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More Sounds of a Dry Martini

Brent Jensen

More Sounds of a Dry Martini

Price: € 19.95
Format: CD
Label: Origin Records
UPC: 0805558282126
Catnr: ORIGIN 82821
Release date: 06 August 2021
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Label
Origin Records
UPC
0805558282126
Catalogue number
ORIGIN 82821
Release date
06 August 2021
Album
Artist(s)
Composer(s)
EN
DE

About the album

In 2001, alto saxophonist Brent Jensen released The Sound of a Dry Martini: Remembering Paul Desmond. Resonating immediately with radio stations and their audiences, the album has been a consistent presence on the airwaves and has been streamed thousands of times a week since that technology was first conceived. Some twenty years later, Jensen now offers the house another round. Joined by guitarist Jamie Findlay, his long time partner in interpreting Desmond's works, Jensen improvises new melodies as rich and satisfying as the tunes from which they are based, subtly coloring his lines with romance, melancholy and joy. He shares a stylistic affinity with both Desmond and Lee Konitz in a lyrical sense, weaving singing, free-flowing lines in his own singular voice through Desmond favorites such as “Take Ten,” and “Desmond Blue,” or standards like "These Foolish Things" and "Alone Together." Supported by an outstanding Seattle cast - drummers Stefan Schatz and John Bishop, bassist Chris Symer and pianist Bill Anschell - Jensen creates another irresistible tribute to an iconic musical voice.
Im Jahr 2001 veröffentlichte der Altsaxophonist Brent Jensen das Buch The Sound of a Dry Martini: Remembering Paul Desmond. Das Album fand sofort Anklang bei den Radiosendern und ihren Zuhörern und ist seit der Einführung dieser Technologie ständig im Äther präsent und wird wöchentlich tausende Male gestreamt. Etwa zwanzig Jahre später bietet Jensen nun eine weitere Runde an. Zusammen mit dem Gitarristen Jamie Findlay, seinem langjährigen Partner bei der Interpretation von Desmonds Werken, improvisiert Jensen neue Melodien, die so reichhaltig und überzeugend sind wie die Melodien, auf denen sie basieren, und färbt seine Linien subtil mit Romantik, Melancholie und Freude. Er teilt eine stilistische Verwandtschaft mit Desmond und Lee Konitz in lyrischer Hinsicht und webt singende, frei fließende Linien mit seiner eigenen einzigartigen Stimme durch Desmond-Favoriten wie "Take Ten" und "Desmond Blue" oder Standards wie "These Foolish Things" und "Alone Together". Unterstützt von einer hervorragenden Besetzung aus Seattle - den Schlagzeugern Stefan Schatz und John Bishop, dem Bassisten Chris Symer und dem Pianisten Bill Anschell - schafft Jensen eine weitere unwiderstehliche Hommage an eine ikonische musikalische Stimme.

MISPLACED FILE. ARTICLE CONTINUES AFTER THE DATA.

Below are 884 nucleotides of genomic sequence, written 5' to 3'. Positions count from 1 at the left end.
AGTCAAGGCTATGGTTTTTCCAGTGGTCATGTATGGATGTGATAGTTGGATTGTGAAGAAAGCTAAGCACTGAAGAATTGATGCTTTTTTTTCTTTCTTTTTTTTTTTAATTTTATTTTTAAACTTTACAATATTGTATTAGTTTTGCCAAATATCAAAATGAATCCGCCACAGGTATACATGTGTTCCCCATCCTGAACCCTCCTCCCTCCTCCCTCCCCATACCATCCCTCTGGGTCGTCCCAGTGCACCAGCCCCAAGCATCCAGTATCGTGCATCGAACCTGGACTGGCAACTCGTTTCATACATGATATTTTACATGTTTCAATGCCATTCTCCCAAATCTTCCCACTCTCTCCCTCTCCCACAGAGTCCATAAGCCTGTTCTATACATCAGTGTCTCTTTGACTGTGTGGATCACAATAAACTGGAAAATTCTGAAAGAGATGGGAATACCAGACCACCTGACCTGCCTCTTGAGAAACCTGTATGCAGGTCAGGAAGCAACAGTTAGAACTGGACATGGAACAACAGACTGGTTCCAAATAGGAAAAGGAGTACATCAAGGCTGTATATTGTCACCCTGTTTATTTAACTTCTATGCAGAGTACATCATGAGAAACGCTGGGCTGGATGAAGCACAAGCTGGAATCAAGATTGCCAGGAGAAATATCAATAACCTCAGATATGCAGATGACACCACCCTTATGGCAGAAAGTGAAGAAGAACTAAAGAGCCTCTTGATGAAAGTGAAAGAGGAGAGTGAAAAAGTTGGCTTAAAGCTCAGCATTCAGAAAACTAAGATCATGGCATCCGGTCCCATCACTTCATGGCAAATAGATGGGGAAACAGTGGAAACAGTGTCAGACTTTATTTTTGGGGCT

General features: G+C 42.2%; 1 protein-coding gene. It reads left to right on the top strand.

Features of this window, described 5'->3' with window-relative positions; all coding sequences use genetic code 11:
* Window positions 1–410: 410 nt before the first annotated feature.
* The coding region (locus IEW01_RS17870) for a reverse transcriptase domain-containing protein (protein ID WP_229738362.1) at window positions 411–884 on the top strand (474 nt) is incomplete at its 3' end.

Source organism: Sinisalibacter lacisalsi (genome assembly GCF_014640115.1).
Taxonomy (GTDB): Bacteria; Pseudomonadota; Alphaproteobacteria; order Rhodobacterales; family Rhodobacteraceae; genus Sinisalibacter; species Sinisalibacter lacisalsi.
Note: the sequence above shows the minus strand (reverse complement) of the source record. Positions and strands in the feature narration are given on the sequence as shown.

Artist(s)

Brent Jensen (alto saxophone)

Now making his home in Seattle, saxophonist Brent Jensen was the Director of Jazz Studies at the College of Southern Idaho for many years. As the artistic director for the CSI Jazz Summit and the Jazz Saturdays workshop series, Jensen was a major force in cultivating new performers and bringing world-class jazz events to Idaho, creating a climate of rich cultural pursuit that remains since his departure.  Raised in Boise, Brent Jensen studied in New York City with jazz legend Lee Konitz on a grant in 1987 from the Idaho Commission on the Arts. He was a featured winner of the Woodwinds on Fire international talent search conducted in 1996 by Jazziz magazine and has performed with a variety of jazz...